So my next idea was to name this the Five Dragon River Empire, and got Philgamer Jay Anyong’s help to translate. This translates to something like “Go Long Jiang” – and “Go Long” sounds too much like the Tagalog word for tires. I’d have too many of my players giggling over the name!

The next Chinese-y number that came to mind was eight, Wu, so this empire got named Wulongjiang, “Eight Dragon River [Empire].”

June 23, 2016

Using Your Followers in Hari Ragat

Scene from the Amaya TV series

Player characters in Hari Ragat can have followers, in the form of Dulohan points. These are some of the interesting things you can do in combat with your Dulohan:

Fan Out
By having your followers fan out and surround your foe, you gain Advantage to fight that foe. Your followers spread out and menace the foe with their spears and hem him in with their shields. However, it’s up to your hero to take the risk of actually going for the kill.

Fight Harder
You can Push a combat roll you have already won or tied by spending Dulohan points to redouble your assault, with your followers taking exhaustion and casualties as they fight more aggressively.

Shield of Blood
You can Push a combat roll you have lost by spending Dulohan points to represent your followers doing their utmost to save you, taking casualties and morale loss in the effort. This can be used in combination with Fight Harder, by spending enough Dulohan to turn a lost roll into a victory.

Close Ranks
You order your followers to close up with you, lending you and each other greater protection from their shields. This lets you claim Advantage to resist enemy attack, whether melee or ranged. However, it’s harder to move around while huddled together like this so while in Close Ranks you are at a Disadvantage to any contests of movement.

June 22, 2016

Preview: Trading Expeditions for Hari Ragat

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Trading expeditions can make for interesting adventures, having a good mix of role-playing, combat and survival challenges. Setting out in small and rather fragile ships, the heroes must brave storms, pirates, sea monsters and greedy local rulers to trade their goods for treasure. Trade is handled very simply in this game, with minimal bookkeeping so you can focus on the adventure aspect.

Trade Opportunities
Trade opportunities rise from a constant demand for certain items in certain places, or from a temporary shortage of an otherwise common item somewhere. Exotic marine and forest products are in high demand wherever foreign merchants call. Locusts, typhoons and even the raids of giants may cause a rice shortage somewhere.

You can find out about trade opportunities by talking to travelers; this is a good reason to hang out at the Datu’s hall and join the conversation when he has guests. As a rule the best opportunities are on other islands — the farther they are, the less likely that they also have your trade goods. There may also be good opportunities inland, necessitating voyages upriver or trekking into the mountains.

Trade Returns
A trade opportunity is given in terms of a return rate for an item at a certain place: X Wealth points for Y item, at place Z.

For example, the GM may declare that “Pearls bring a 3:1 rate in Penjan.” This means for every Wealth point worth of pearls you bring to Penjan, you may bring back 3 Wealth.

This gives you the feel of actually doing trade without having to go into detailed and onerous bookkeeping.

Bargaining
Successful bargaining with a buyer can raise your profits, while bungling negotiations can lower them.

Continuing our example, Lawin-laut as the most experienced traveler does the negotiations. He asks for a 4:1 rate on their pearls, but his buyer, a canny Wu Long merchant, angrily insists on 2:1. A contest is rolled, but with Dimasalang and Hagibis scowling fearsomely at the Wu Long merchant, Lawin-laut gets enough Advantage to win the contest. The merchant reluctantly pays a 4:1 rate for the pearls.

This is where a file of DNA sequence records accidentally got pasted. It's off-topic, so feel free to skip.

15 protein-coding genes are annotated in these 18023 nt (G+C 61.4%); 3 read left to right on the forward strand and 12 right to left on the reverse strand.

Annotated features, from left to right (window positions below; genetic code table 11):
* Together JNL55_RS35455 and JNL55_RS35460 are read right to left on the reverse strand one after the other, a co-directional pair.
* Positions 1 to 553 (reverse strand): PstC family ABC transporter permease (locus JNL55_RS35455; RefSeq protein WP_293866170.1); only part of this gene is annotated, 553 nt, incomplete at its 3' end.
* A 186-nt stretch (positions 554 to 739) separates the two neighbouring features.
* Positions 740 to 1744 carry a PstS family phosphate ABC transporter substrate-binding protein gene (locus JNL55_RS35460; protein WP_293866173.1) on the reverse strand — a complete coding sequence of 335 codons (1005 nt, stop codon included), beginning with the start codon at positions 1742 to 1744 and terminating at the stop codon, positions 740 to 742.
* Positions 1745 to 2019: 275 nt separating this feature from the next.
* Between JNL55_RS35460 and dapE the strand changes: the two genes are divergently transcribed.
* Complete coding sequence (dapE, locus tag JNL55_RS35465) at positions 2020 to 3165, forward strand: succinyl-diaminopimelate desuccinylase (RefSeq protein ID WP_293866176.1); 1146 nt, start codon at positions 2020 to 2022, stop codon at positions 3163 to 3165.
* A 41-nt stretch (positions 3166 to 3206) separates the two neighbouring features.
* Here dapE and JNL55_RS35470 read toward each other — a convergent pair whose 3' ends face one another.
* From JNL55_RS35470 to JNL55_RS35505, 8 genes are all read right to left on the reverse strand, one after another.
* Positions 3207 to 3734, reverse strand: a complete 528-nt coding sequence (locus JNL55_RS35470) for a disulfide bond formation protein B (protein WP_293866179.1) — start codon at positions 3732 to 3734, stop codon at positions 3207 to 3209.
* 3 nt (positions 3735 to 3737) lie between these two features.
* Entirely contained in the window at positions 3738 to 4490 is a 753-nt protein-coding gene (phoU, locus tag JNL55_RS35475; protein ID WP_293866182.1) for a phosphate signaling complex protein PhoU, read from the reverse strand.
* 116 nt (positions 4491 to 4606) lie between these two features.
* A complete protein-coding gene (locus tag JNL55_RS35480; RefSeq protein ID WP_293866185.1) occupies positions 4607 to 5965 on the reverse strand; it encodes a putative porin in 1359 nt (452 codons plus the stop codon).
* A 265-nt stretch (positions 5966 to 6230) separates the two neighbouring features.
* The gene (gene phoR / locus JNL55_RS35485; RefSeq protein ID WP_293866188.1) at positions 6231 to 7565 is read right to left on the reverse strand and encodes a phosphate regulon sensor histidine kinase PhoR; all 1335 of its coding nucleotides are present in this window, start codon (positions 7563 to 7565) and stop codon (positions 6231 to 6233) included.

Natural Wonders in Hari Ragat

Indangan Falls, also known as Hidden Falls, one of the little-known natural wonders of Cotabato province.

Impressive natural spots, often charged with spiritual power, add fame and beauty to your settlement, and may even yield income if they become pilgrimage sites. Many of them will have their own spirit guardians, often a Diwata. Some Diwata may ‘own’more than one wondrous site. Some possible wonders you may find while exploring include:

Visitation Peak
Some of the most majestic mountain peaks are habitually visited by gods. One god may favor particular mountains, or some peaks may host periodic gatherings of deities. These peaks should never be trespassed upon lest misfortune befall; on the other hand, this is one of the few means a Vijadesan hero might get to speak with the higher gods.

Pygmy Forest
This fog-bound, high-altitude forest consists entirely of trees and other flora at only a fraction of their normal size outside. Amongst them grow ferns, mosses and fungi found nowhere else in the world, and which may have unique magical properties.

Colossal Caverns
These huge caves are filled with the most impressive and otherworldly rock formations, and its depths practically reverberate with strong magic. They are the kinds of caves favored for royal burials, for the training and testing of new shamans, and for making offerings to the spirits of the earth and hidden places. Caves on the coast may have water-level mouths so big that warships can be rowed in — making it a great secret base site. Sea caves may already be occupied by pirates.

Hidden Valley
This beautiful valley has a well-hidden entrance; perhaps over a high and hidden mountain pass, or through a tunnel, or behind a curtain-like waterfall. Within is a natural paradise of lush, primeval growth, and the animals here, never having been hunted before, are unafraid of and even friendly to man. This could be a ‘navel of the earth,’ the source of the surrounding area’s fertility of plant life and game. What will you do with such riches?

Anthropomorphic Formation
Mountainsides, peaks and cliffs may suggest the face or body of a human being. Such anthropomorphic formations are signs that either a powerful Diwata or Tarabusaw dwells nearby. Formations of black basalt, or that have scowling or snarling features, almost always indicate Tarabusaw presence.